Spying for the Crown: Part 2 – French Revolution and the Napoleonic Era




“What enables the wise sovereign and the good general to strike and conquer, and achieve things beyond the reach of ordinary men, is FOREKNOWLEDGE.”  –  Sun Tzu, ‘The Art of War, Chapter 13″

British National Intelligence Effort

Today we define Strategic National Intelligence as the collection, analysis, processing, and dissemination of information aimed primarily to support the national command authorities.  In the period 1793 – 1815, secret intelligence of this nature would have been for consumption by the Prime Minister, secretary of state for the Foreign Office, secretary of state for the Home Office, secretary of state for War and the Colonies, the first lord of the Admiralty, and the King.  (Maffeo, 2000)

As the end of the 18th century approached, Britain faced serious problems.  At home, times were hard, harvests failed due to poor weather and, as a result, food costs rose, sometimes resulting in food riots.  The living and working conditions of the lower classes showed little or no improvement, due to wartime inflation, even as a greater proportion of the nation’s wealth was concentrated in the hands of large merchants, bankers and the gentry.  Too often, political corruption determined who went to parliament; and political patronage, rather than ability or merit, determined most civil and military appointments.

Meanwhile, in Ireland, the Society of United Irishmen, spurred on by the example of the American Revolution, and the writings of the likes of Thomas Paine, increasingly challenged British government authority in Ireland.  Continue reading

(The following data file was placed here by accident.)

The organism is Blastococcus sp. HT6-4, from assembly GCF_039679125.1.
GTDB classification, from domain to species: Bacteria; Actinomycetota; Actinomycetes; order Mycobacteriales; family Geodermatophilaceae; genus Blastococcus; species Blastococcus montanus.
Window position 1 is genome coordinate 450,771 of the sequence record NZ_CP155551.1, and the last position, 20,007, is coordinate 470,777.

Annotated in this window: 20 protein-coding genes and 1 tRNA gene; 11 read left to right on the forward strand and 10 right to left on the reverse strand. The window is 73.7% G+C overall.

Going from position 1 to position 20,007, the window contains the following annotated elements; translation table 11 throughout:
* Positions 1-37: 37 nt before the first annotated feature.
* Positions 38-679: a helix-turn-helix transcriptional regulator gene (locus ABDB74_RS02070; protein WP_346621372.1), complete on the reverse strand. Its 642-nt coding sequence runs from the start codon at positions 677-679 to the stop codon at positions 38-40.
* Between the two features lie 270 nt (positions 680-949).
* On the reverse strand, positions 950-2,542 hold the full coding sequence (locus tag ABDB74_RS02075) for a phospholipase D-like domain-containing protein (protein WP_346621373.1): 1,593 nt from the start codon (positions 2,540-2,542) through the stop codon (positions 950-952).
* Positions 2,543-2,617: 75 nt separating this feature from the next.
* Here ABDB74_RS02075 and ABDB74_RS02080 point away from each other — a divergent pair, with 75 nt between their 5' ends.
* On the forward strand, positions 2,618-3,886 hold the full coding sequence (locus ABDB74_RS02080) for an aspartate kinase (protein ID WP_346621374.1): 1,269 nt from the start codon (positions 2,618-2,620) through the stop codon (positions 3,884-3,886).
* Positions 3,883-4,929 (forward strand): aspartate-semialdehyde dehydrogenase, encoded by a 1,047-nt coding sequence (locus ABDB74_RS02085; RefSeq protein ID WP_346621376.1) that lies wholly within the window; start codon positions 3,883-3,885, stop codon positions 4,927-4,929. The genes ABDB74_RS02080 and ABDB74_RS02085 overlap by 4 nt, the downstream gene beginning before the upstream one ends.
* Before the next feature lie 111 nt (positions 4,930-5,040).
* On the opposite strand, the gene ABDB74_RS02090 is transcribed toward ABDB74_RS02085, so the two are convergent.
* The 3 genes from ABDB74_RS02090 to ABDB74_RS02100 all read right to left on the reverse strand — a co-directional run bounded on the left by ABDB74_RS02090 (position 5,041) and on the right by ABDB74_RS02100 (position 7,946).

Spying for the Crown: British intelligence in the Georgian era


“It is only the enlightened ruler and the wise general who will use the highest intelligence of the army for the purposes of spying, and thereby they achieve great results.  Spies are a most important element in war, because on them depends an army’s ability to move.”  – Sun Tzu

No war can be conducted successfully without early and good intelligence.” – John Churchill, The first Duke of Marlborough


Intelligence activities at the national level first developed during the middle ages in diplomatic circles, with espionage being one of the fundamental duties of ambassadors and envoys.  The first English monarch known to place a heavy emphasis on espionage was Henry VII, who in the late fifteenth century employed agents to track the activities of his enemies both domestically and abroad.  Prior to assuming the throne, it was only through employment of personal agents that Henry avoided death or capture by his rival, Richard III.  Once on the throne, he remained vigilant and kept to a small group of trusted advisers for security and information.

His son, Henry VIII, was less concerned about his own safety and left the duties of espionage to his ministers of state Thomas Wolsey, and later, Thomas Cromwell.  Cromwell in particular was adept at coordinating the various existing espionage entities, and primarily used them as an internal security force to root out opposition and combat the Catholic Church’s influence in England.

Sir Francis Walsingham, Elizabeth I's "Spymaster"

Sir Francis Walsingham, Elizabeth I’s “Spymaster”

Many historians consider Sir Francis Walsingham, principal secretary to Queen Elizabeth I, as the founder of the British Secret Service.  Walsingham had many of the qualities associated with today’s professional intelligence officers. He limited his reporting to the facts at hand, with limited personal opinions and biases. He devoted his time almost solely to gathering intelligence in support of the queen, keeping his personal feelings and ambitions in check, and pursuing what he perceived as good for the country and the queen. Continue reading